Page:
Stack Overflow is a community of 4.7 million programmers, just like you, helping each other.

Join them; it only takes a minute:

Sign up
Join the Stack Overflow community to:
  1. Ask programming questions
  2. Answer and help your peers
  3. Get recognized for your expertise

Am i right in thinking that it is not possible to perform insertion sort on a singly linked list?

My reasoning: assuming that insertion sort by definition means that, as we move to the right in the outer loop, we move to the left in the inner loop and shift values up (to the right) as required and insert our current value when done with the inner loop. As a result an SLL cannot accomodate such an algorithm. Correct?

share|improve this question
where SLL means singly linked list, ok... – Anton S. Kraievoy Mar 28 '11 at 18:06
singly linked list – raoulbia Mar 28 '11 at 18:07
Would I be correct in saying that by "insertion sort" you just mean inserting an element? – Maxpm Mar 28 '11 at 18:10
Insertion sort is an algorithm that sequentially inserts the values in a list into the head of the list where you assume all elements are sorted by some order (mostly increasing). – Jesus Ramos Mar 28 '11 at 18:11
@Maxpm, you are confusing insertion with insertion sort: – raoulbia Mar 28 '11 at 18:13

Well, I'd sound like the Captain Obvious, but the answer mostly depends on whether you're ok with keeping all iterations directed the same way as elements are linked and still implementing the proper sorting algorithm as per your definition. I don't really want to mess around your definition of insertion sorting, so I'm afraid you'd really have to think yourself. At least for a while. It's an homework anyway... ;)

Ok, here's what I got just before closing the page. You may iterate over an SLL in reversed direction, but this would take n*n/2 traversals to visit all the n elements. So you're theoretically okay with any traversal directions for your sorting loops. Guess it pretty much solves your question.

share|improve this answer
thanks for the hint! – raoulbia Mar 28 '11 at 18:15
can't iterate in reversed direction as suggested because there's no predecessor link in an SLL – raoulbia Mar 28 '11 at 18:40
@both, just for clarification: i tagged this as homework as this is as close at it gets to saying that i'm doing this in the context of studying. my question is not an assignment per se, it is simply a question aimed at exploring what can be done and what can't. it seems that an SLL is just not suited for insertion sort and i was looking for thoughts on that statement. (almost) everything is possible so i'm sure there is a way but will it be worth the effort? – raoulbia Mar 28 '11 at 19:04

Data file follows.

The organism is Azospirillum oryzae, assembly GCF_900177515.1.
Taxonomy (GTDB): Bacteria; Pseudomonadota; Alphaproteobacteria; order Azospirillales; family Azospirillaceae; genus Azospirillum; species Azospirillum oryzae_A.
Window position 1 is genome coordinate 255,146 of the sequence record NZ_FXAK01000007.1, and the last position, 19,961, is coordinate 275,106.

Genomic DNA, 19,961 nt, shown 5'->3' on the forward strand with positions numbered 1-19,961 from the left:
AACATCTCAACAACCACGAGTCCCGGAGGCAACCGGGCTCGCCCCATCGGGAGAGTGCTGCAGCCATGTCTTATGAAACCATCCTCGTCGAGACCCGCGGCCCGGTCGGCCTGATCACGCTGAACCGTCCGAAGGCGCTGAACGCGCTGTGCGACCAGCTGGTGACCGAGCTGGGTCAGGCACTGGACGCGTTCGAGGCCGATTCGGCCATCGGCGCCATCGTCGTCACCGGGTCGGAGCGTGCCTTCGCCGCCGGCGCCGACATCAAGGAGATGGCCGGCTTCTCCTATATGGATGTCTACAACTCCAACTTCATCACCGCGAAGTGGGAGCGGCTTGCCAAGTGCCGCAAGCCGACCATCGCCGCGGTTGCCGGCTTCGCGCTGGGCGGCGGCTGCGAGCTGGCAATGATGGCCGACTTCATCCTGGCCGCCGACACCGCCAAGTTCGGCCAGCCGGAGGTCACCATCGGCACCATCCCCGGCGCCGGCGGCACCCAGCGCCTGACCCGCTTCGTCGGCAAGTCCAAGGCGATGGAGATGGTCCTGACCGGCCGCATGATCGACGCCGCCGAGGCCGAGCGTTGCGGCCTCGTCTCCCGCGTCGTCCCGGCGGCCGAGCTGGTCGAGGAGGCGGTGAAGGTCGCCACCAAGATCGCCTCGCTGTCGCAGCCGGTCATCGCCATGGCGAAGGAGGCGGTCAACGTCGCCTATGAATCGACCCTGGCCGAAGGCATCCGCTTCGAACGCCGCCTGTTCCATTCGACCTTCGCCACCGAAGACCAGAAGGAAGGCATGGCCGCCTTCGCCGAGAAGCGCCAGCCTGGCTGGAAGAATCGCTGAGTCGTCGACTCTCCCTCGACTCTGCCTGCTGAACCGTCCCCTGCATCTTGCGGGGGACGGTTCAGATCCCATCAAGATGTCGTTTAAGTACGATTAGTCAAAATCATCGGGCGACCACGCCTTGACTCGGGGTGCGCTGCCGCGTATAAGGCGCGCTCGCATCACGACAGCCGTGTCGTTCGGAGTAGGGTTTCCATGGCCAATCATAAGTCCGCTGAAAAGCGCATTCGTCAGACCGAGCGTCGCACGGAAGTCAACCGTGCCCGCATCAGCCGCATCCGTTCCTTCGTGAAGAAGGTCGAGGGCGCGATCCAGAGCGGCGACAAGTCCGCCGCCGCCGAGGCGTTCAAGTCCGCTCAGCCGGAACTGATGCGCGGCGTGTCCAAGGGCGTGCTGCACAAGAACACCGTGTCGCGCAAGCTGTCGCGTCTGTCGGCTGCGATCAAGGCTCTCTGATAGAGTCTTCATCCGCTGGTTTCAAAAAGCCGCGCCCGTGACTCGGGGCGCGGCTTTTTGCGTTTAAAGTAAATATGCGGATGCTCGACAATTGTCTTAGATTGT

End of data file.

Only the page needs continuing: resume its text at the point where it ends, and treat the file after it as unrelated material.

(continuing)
it's possible to iterate in reverse direction, you only need a counter and an extra loop to do that. initially you find the tail element, iterating from head, and count up to compute its index, then you iterate to (index - 1)th element from the head, then to (index-2)th and so on. – Anton S. Kraievoy Mar 28 '11 at 19:10

It is doable and is an interesting problem to explore.

The core of insertion sort algorithm is creating a sorted sequence with the first one element and extending it by adding new element and keeping the sequence is still sorted until it contains all the input data.

Singly linked list can not be traversed back, but you can always start from it's head to search the position for the new element.

The tricky part is when inserting node i before node j, you must handle their neighbor relationship well(I mean both node i and j's neighbor needs to be taken care of).

share|improve this answer

Here is my code. I hope it useful for you.

int insertSort(Node **pHead)
Node *current1 = (*pHead)->next;
Node *pre1 =*pHead;
Node *current2= *pHead;
Node *pre2=*pHead;

    while((current2->data < current1->data))
        pre2 = current2;
        current2 = current2->next;
    if(current2 != current1)
            *pHead = current1;
            pre2->next = current1;
            current1->next = current2;
        current1 = pre1->next;
        pre1 = pre1->next;
        current1 = current1->next;
return 0;


share|improve this answer

Your Answer


By posting your answer, you agree to the privacy policy and terms of service.

Not the answer you're looking for? Browse other questions tagged or ask your own question.